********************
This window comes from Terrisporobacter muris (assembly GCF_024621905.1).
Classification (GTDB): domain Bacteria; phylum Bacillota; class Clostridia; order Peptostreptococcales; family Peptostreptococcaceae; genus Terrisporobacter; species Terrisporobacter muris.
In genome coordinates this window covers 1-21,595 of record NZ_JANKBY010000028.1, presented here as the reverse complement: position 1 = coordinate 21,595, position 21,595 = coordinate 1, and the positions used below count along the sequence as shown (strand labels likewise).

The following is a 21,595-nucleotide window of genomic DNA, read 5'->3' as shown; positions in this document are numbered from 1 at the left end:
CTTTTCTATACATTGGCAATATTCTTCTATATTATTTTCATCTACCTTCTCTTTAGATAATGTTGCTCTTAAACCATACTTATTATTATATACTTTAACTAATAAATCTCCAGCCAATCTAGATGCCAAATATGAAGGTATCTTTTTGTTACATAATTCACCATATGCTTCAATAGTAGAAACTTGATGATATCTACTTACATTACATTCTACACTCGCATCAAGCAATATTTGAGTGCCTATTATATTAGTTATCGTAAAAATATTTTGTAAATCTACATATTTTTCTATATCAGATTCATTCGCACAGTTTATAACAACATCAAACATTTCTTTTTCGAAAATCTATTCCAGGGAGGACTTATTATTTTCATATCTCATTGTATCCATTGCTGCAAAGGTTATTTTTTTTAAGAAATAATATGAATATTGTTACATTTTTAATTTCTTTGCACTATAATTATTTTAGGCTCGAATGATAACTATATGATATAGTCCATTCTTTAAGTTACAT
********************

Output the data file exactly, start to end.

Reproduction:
This window comes from Terrisporobacter muris (assembly GCF_024621905.1).
Classification (GTDB): domain Bacteria; phylum Bacillota; class Clostridia; order Peptostreptococcales; family Peptostreptococcaceae; genus Terrisporobacter; species Terrisporobacter muris.
In genome coordinates this window covers 1-21,595 of record NZ_JANKBY010000028.1, presented here as the reverse complement: position 1 = coordinate 21,595, position 21,595 = coordinate 1, and the positions used below count along the sequence as shown (strand labels likewise).

The following is a 21,595-nucleotide window of genomic DNA, read 5'->3' as shown; positions in this document are numbered from 1 at the left end:
CTTTTCTATACATTGGCAATATTCTTCTATATTATTTTCATCTACCTTCTCTTTAGATAATGTTGCTCTTAAACCATACTTATTATTATATACTTTAACTAATAAATCTCCAGCCAATCTAGATGCCAAATATGAAGGTATCTTTTTGTTACATAATTCACCATATGCTTCAATAGTAGAAACTTGATGATATCTACTTACATTACATTCTACACTCGCATCAAGCAATATTTGAGTGCCTATTATATTAGTTATCGTAAAAATATTTTGTAAATCTACATATTTTTCTATATCAGATTCATTCGCACAGTTTATAACAACATCAAACATTTCTTTTTCGAAAATCTATTCCAGGGAGGACTTATTATTTTCATATCTCATTGTATCCATTGCTGCAAAGGTTATTTTTTTTAAGAAATAATATGAATATTGTTACATTTTTAATTTCTTTGCACTATAATTATTTTAGGCTCGAATGATAACTATATGATATAGTCCATTCTTTAAGTTACAT